# Dijkstra’s algorithm

To be frank, I hate mathematics, due to the nature of my work now, I got to use all this skillsets. For the last few weeks, I’d been studying a new algorithm to make one of my apps more intelligent, as for the finding, I write this article to explain a simple but powerful algorithm : Dijkstra’s algorithm.

Dijkstra’s algorithm can be describe as the father of all modern GPS routing engine. Without it, we will have hard time to figure out which is the best route (regardless fastest in time, shortest in distance) to use to reach our destination.

Dijkstra’s algorithm is named after Dutch computer scientist Edsger W. Dijkstra. The objective of this algorithm is to find the shortest path between two given nodes. Dijkstra’s algorithm does exist in various variants, regardless what variants is it, the basic of these algorithm are the same.

##### The algorithm

Let the node that we are going to start with called the **initial node**.

Let the distance of node Y be the **distance** from the initial node to Y. Dijkstra’s algorithm will assign some initial distance values and will try to improve them step by step.

- Assign to every node a tentative distance value: set it to
**zero**for our initial node and to**infinity**for all other nodes. - Set the initial node as current. Mark all other nodes unvisited. Create a set of all the unvisited nodes called the unvisited set.
- For the current node, consider all of its unvisited neighbors and calculate their tentative distances. Compare the newly calculated tentative distance to the current assigned value and assign the smaller one. For example, if the current node A is marked with a distance of 6, and the edge connecting it with a neighbor B has length 2, then the distance to B (through A) will be 6 + 2 = 8. If B was previously marked with a distance greater than 8 then change it to 8. Otherwise, keep the current value.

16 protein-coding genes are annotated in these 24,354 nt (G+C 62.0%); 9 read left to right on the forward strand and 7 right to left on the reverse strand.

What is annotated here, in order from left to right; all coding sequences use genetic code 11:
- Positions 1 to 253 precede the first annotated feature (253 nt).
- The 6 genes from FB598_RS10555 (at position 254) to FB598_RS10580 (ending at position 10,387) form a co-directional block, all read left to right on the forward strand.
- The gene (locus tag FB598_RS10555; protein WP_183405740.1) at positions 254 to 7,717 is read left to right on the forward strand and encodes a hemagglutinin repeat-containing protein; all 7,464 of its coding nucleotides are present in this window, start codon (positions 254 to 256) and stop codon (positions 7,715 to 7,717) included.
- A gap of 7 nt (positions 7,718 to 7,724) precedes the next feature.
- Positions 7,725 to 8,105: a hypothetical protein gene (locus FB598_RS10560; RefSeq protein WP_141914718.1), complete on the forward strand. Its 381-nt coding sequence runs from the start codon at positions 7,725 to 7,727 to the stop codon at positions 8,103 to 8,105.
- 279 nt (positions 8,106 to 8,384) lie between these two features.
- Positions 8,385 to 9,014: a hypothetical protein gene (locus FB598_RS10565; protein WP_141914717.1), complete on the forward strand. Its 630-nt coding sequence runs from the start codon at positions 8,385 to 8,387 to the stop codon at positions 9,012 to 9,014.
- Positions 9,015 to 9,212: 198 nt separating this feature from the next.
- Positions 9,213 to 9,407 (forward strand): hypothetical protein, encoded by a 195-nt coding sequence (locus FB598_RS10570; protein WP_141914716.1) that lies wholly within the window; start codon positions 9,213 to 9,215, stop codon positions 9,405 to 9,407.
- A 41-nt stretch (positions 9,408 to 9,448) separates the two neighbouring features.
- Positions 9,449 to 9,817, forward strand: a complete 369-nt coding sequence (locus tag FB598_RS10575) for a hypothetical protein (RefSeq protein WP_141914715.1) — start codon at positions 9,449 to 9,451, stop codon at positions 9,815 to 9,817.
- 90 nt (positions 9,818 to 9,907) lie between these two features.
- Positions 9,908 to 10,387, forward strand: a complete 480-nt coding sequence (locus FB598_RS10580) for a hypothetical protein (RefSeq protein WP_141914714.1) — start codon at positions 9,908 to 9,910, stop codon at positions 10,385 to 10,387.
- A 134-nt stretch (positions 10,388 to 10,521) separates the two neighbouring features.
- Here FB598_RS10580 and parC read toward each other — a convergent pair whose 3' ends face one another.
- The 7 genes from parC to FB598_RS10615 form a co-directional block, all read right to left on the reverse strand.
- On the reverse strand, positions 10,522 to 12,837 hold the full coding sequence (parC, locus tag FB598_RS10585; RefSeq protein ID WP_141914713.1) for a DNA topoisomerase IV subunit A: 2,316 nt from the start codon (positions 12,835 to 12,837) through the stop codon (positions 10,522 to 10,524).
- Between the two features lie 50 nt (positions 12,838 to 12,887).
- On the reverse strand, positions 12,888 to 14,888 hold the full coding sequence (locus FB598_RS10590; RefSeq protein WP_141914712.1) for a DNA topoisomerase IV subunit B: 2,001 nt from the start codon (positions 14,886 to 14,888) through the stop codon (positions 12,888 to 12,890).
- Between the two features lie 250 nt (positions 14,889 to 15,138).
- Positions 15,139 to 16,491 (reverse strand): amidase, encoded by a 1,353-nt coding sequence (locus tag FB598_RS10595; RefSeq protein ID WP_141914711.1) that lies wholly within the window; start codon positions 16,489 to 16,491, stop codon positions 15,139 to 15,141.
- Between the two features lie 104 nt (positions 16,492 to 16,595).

- When we are done considering all of the neighbors of the current node, mark the current node as visited and remove it from the unvisited set. A visited node will never be checked again.
- If the destination node has been marked visited (when planning a route between two specific nodes) or if the smallest tentative distance among the nodes in the unvisited set is infinity (when planning a complete traversal; occurs when there is no connection between the initial node and remaining unvisited nodes), then stop. The algorithm has finished.
- Otherwise, select the unvisited node that is marked with the smallest tentative distance, set it as the new “
**current node**“, and go back to**step 3**.

##### Example

Let see the above teaching in action.

We are going to find the shortest path from A to F, using the following graph.

- First of all we open an Excel Worksheet, and assign put down all the possible nodes in one row.

- Since we are going to start from point A, we assign value for the first row as
**A**and the value of**A to A**is**0**and the calculate the value for all the connected nodes, assign**infinity(∞)**for the rest. We also put a lower cap of the letter to indicate this value is calculated based on coming from which note. Just like the chart below.

- Copy the smallest value to next row, and assign repeat the calculation of the new node to the rest of the connected node.
**Node B**is not connected to**C**, so we are just copied the calculated value over.

- Repeat the above process until you find all the values for each nodes.

- If we calculate the value for node
**C**to node**E**, the value will be**8**which is bigger than**6**which we had calculated early. Hence, we will not accept the new value but kept the original value.

- This is the result for all the nodes which start from node
**A**. If you would like to find out the initial node to other node, you will have to repeat the above process.

##### How to read the chart?

For example, if you want to find out the shortest path from **A** to **F**, we start reading from **F**. At row R4, node **F**, it said **11e**; this mean to reach **F** is from node **E**, we follow path to find **E** value, which is **6b**, from **6b** it bring us to **2a** and finally it lead us to **0a**.

Now we can establish the path, **F** – **E** – **B** – **A**, by reversed the sequence, we knew the shortest path from node **A** to **F** is **A** – **B** – **E** – **F**.

On the next article, I will put this Dijkstra’s algorithm into C# code, and to demonstrate more complicated calculation.